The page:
Does this mean that you are absolutely out
of control with your emotions, and you have a real eating problem? On the other
hand, this could be normal behavior that is not a real problem, if you don’t do
it most of the time. The bottom line is this … you want to know how you can
determine if you have a full-blown emotional eating problem or not.
Symptoms of Emotional Eating
Here are a few of the more common signs and
symptoms of an emotional eating issue that is out of control.
You have a hunger that attacks suddenly. Real
hunger builds up slowly. Emotional eating, also called stress eating, hits you
out of nowhere. This is one way for you to recognize emotional as opposed to
physical hunger. The urge to eat is sudden and sometimes overwhelming, and this
is not how the normal, physiological hunger process works.
You eat mindlessly. You eat just to be
eating, while you are watching TV or talking on the phone, and before you know
it, all you have around you are several empty fast food wrappers.
You never feel full. When you eat in
response to physical hunger, you get full eventually. Sometimes emotional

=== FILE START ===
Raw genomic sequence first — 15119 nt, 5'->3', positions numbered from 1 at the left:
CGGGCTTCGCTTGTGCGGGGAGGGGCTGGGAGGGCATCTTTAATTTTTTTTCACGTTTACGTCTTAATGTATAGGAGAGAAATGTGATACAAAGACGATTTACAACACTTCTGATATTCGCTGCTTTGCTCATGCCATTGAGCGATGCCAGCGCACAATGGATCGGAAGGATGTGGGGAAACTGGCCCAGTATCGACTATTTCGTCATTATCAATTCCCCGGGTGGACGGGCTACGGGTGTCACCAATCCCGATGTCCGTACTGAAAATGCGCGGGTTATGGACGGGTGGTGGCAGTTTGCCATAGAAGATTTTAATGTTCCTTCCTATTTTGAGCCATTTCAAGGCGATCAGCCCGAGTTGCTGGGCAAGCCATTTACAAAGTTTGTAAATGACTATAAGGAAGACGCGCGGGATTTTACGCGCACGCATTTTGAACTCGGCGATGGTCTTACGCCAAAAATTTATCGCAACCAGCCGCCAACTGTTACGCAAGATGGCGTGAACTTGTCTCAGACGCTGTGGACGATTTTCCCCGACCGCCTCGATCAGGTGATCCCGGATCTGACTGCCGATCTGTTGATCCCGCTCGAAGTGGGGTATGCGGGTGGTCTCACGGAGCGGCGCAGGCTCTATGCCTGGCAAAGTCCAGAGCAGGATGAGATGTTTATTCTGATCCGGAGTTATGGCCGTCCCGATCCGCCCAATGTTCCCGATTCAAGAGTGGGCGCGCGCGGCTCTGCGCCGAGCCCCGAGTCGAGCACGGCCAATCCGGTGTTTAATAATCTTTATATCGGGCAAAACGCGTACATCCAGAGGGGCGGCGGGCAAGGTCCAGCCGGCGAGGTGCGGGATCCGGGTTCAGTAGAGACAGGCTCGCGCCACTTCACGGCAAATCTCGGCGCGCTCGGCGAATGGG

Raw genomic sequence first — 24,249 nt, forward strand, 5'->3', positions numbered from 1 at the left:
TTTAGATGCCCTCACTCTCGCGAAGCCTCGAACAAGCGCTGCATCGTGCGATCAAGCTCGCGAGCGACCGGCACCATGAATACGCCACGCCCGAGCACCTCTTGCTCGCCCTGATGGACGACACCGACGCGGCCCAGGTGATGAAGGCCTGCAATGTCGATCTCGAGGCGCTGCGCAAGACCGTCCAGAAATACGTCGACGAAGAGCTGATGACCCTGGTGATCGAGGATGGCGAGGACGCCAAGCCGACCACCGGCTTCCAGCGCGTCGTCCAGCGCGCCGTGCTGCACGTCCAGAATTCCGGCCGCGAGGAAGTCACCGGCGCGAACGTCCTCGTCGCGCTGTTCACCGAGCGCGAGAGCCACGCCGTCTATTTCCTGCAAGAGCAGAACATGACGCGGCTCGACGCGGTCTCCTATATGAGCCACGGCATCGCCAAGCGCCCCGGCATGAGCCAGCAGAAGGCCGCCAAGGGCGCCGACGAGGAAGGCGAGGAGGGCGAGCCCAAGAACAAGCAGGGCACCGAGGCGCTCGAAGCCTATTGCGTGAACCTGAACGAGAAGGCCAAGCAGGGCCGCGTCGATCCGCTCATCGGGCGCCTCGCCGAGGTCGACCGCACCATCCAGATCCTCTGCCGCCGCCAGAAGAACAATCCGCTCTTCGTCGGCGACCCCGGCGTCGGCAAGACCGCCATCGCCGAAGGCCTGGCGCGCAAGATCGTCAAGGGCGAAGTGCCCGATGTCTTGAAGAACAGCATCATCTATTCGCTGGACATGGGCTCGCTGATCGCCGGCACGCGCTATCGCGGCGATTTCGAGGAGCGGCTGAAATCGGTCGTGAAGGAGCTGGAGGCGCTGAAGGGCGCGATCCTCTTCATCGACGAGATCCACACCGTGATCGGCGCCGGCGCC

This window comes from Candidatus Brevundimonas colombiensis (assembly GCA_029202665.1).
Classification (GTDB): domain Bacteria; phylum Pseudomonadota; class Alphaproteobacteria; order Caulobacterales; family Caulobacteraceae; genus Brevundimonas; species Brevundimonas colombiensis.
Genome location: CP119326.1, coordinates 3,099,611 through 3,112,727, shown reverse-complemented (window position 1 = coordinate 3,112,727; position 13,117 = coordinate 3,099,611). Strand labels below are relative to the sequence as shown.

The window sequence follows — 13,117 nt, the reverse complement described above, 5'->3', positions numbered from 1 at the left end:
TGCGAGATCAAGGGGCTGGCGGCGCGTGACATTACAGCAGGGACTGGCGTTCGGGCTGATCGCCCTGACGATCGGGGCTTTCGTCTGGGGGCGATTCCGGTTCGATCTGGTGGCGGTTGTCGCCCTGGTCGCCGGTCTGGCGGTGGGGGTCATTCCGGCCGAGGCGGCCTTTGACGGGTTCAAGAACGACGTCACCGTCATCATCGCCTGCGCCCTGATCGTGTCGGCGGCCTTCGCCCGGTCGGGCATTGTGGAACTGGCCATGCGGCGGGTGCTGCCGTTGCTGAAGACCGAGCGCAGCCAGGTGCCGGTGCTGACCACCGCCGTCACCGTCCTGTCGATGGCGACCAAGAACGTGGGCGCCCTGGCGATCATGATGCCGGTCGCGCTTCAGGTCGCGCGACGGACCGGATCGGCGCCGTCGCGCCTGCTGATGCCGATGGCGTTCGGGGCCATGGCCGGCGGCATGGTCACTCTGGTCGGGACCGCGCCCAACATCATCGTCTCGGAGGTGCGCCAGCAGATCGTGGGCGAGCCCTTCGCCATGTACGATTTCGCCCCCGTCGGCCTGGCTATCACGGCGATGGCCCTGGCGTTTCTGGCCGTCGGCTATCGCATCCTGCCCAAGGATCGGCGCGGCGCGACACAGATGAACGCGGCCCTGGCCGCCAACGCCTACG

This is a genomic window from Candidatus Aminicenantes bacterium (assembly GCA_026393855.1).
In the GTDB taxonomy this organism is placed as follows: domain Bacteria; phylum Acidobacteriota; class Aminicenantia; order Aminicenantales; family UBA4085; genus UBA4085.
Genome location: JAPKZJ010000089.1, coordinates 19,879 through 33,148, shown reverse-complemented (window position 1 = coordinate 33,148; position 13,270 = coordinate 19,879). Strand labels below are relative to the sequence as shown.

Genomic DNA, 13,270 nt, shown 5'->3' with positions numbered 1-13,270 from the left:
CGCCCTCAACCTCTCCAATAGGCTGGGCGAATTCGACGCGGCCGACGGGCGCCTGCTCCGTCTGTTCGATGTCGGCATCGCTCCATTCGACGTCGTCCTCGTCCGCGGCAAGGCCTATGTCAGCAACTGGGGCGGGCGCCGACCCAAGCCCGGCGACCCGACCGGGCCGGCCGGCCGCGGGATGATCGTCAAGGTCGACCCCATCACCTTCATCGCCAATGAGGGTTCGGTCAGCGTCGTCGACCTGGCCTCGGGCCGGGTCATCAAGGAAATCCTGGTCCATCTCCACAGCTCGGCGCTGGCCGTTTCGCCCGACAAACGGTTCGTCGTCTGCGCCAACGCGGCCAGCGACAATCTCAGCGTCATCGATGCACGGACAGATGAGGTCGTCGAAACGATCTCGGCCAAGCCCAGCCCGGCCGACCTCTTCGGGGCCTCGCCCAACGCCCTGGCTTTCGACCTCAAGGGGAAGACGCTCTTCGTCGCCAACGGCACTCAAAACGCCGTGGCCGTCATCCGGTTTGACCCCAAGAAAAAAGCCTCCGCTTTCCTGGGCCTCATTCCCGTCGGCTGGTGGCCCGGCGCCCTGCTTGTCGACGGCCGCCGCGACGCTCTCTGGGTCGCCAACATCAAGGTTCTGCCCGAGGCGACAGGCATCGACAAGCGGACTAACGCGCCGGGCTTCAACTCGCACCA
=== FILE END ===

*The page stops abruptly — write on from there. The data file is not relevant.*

hunger continues to attack long after you have eaten enough food to answer a
physical hunger attack.
Emotional hunger is hallmarked by specific
comfort foods. If you went without eating for two or three days, even the most
hated vegetables would be consumed rapidly. Normal hunger means eating just
about anything to satiate your hunger signal. If your eating is emotion-based,
you want nothing but a pizza, a cheeseburger, ice cream or some other specific
unhealthy, comfort food.
Your hunger signals don’t come from your
stomach. We have all had a growling in our stomach telling us to eat. Emotional
hunger often is a mental craving, instead of a signal from your gut.
If eating causes guilt, regret, shame and
self-hatred, you are likely eating in response to some emotion. When your body
sends out a signal to your brain to tell you to eat for nutrition-based
reasons, you don’t usually suffer from negative emotions after eating.
You notice that you eat more when you are
in a particular situation or environment. Often times, emotional eaters develop
stress-related patterns of poor eating behaviors. You overeat unhealthy comfort
foods any time you are around a specific coworker, in your car heading to and
from work, when you are studying for a test, or in some other stressful
situation on a regular and repetitive basis.